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Election could shift power in state’s congressional delegation

If Republicans win control of the House in the Nov. 2 election, California’s congressional delegation will undergo a dramatic transfer of power, as Democrats such as House Speaker Nancy Pelosi of San Francisco and Rep. Henry A. Waxman of Beverly Hills give way to a team of Republicans who could take over at least five committees.

Although Democrats are certain to remain in the majority of the state’s delegation, California Republicans hold enough seniority within their party to wield the chairmanship gavels of more committees than any other state:

•Rep. Darrell Issa of Vista, in line to chair the top investigative committee, could become the Obama administration’s chief congressional antagonist.

•Rep. Jerry Lewis of Redlands, the senior California House Republican, could return as Appropriations Committee chairman, tasked with carrying out his party’s pledge to rein in spending, even as his home state looks to Washington for more money.

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•Rep. Howard P. “Buck” McKeon of Santa Clarita is positioned to take control of the Armed Services Committee, setting up a possible confrontation with the White House it if sticks to its plan to begin drawing down troops in Afghanistan in July. He also would take over the panel at a time when budget cuts loom over the state’s defense industry.

•Rep. David Dreier of San Dimas is likely to return as chairman of the Rules Committee, which sets the procedures for considering House bills. And Rep. Dan Lungren of Gold River, if he wins his tough reelection campaign, could chair the Committee on House Administration, which oversees the day-to-day operations of the House.

Republicans feel so good about their prospects that Rep. Dana Rohrabacher (R-Huntington Beach) is working behind the scenes to win the Science and Technology Committee gavel. Rep. Ed Royce (R-Fullerton), who provided more than $1 million of his own campaign funds to help elect Republicans, has been mentioned as a possible candidate for chairman of the Financial Services Committee.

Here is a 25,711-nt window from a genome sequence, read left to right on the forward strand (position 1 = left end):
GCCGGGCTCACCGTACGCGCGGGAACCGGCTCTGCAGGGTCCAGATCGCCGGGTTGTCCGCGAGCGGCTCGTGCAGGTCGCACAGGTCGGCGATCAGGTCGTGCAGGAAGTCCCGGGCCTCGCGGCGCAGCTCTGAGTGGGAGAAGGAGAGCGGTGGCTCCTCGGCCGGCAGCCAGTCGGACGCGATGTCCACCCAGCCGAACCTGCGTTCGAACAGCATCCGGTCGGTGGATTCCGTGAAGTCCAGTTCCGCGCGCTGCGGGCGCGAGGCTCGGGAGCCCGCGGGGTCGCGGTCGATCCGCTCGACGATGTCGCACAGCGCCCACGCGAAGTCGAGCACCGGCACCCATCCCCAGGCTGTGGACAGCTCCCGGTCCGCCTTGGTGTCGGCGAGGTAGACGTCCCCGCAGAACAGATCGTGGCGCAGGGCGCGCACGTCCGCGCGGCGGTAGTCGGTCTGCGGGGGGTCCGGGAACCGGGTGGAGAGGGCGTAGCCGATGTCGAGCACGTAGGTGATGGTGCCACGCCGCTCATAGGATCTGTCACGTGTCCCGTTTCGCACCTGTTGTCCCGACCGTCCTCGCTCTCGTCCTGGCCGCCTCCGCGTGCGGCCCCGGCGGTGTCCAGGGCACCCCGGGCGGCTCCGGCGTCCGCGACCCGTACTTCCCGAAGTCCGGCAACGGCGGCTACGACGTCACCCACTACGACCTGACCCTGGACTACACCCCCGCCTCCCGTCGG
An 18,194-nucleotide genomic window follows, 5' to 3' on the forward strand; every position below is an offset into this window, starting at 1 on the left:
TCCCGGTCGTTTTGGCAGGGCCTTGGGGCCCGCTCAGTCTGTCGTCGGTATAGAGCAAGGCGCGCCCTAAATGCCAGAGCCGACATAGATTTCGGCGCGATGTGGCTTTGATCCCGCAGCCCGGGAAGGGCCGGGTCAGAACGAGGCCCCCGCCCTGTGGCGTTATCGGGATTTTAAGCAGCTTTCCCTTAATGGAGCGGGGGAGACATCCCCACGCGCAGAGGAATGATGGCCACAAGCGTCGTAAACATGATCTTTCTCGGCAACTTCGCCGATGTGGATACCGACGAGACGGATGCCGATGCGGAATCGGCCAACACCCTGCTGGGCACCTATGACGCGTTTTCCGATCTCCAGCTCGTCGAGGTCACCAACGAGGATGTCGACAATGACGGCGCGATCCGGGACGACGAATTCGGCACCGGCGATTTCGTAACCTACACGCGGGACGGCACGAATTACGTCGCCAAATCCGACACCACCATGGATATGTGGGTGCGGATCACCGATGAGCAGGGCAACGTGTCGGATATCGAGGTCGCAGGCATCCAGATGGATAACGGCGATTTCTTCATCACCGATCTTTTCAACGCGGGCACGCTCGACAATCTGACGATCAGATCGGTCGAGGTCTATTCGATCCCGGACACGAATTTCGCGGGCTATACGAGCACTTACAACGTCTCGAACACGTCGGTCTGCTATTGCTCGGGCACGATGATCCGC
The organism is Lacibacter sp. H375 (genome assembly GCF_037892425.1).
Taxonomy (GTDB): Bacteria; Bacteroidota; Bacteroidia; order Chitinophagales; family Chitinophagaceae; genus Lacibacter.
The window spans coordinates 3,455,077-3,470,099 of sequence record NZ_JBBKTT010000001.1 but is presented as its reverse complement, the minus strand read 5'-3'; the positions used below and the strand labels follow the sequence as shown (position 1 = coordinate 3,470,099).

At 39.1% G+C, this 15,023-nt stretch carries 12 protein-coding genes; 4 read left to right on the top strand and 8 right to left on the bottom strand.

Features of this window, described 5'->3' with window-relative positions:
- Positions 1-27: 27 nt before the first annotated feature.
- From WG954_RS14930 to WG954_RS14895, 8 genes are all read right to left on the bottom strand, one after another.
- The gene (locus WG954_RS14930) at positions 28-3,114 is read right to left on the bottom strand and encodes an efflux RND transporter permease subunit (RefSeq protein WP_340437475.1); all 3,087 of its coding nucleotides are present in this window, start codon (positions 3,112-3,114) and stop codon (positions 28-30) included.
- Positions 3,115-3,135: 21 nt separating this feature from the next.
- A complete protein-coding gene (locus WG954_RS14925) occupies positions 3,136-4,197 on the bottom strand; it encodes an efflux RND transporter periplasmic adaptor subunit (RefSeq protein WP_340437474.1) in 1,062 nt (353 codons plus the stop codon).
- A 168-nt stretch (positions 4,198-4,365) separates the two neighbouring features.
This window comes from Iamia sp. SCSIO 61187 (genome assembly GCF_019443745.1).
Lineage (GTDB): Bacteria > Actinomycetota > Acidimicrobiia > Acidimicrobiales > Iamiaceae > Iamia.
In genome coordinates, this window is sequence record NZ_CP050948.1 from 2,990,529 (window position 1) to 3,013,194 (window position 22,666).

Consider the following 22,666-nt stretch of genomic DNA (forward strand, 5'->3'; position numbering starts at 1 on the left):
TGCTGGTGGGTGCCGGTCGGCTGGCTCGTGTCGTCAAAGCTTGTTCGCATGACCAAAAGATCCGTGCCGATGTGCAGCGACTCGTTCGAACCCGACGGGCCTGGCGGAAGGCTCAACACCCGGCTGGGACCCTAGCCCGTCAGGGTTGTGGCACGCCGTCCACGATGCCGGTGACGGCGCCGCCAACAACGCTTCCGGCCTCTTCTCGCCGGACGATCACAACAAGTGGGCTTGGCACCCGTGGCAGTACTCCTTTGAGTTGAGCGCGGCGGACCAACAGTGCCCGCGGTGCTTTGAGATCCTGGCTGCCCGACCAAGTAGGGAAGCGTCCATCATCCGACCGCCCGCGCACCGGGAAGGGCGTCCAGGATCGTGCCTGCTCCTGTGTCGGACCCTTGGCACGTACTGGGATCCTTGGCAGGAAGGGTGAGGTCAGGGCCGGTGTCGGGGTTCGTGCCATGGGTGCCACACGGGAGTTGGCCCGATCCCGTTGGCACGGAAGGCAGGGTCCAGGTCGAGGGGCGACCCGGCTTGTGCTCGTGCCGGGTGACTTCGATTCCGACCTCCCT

And Rep. Kevin McCarthy (R-Bakersfield), in only his second term, is expected to move up in party leadership, perhaps to the third-ranking position of whip, responsible for counting votes and maintaining party discipline on important floor decisions. It would be a reward for the telegenic 45-year-old chief recruiter of Republican candidates who has traveled the country from Lake Oswego, Ore., to Frog Jump, Tenn., working to deliver a GOP majority.

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California’s potential clout in a Republican-controlled House is striking given the blue tinge of the state, which still views President Obama more favorably than most other places, though six California Republicans chaired major committees before the Democrats won control of the House in 2006.

Democrats say they believe their party will hold onto the majority after Nov. 2, but are using the “what if” prospect of a Republican takeover in the campaign.

“Every time I try to encourage the White House to do more to help us elect Democrats to the House of Representatives, I send them a picture of Darrell Issa with the word ‘subpoena’ underneath,” said Rep. Brad Sherman (D- Sherman Oaks), in reference to the House Oversight and Government Reform Committee’s power to drag administration officials before the bright TV lights of investigative hearings.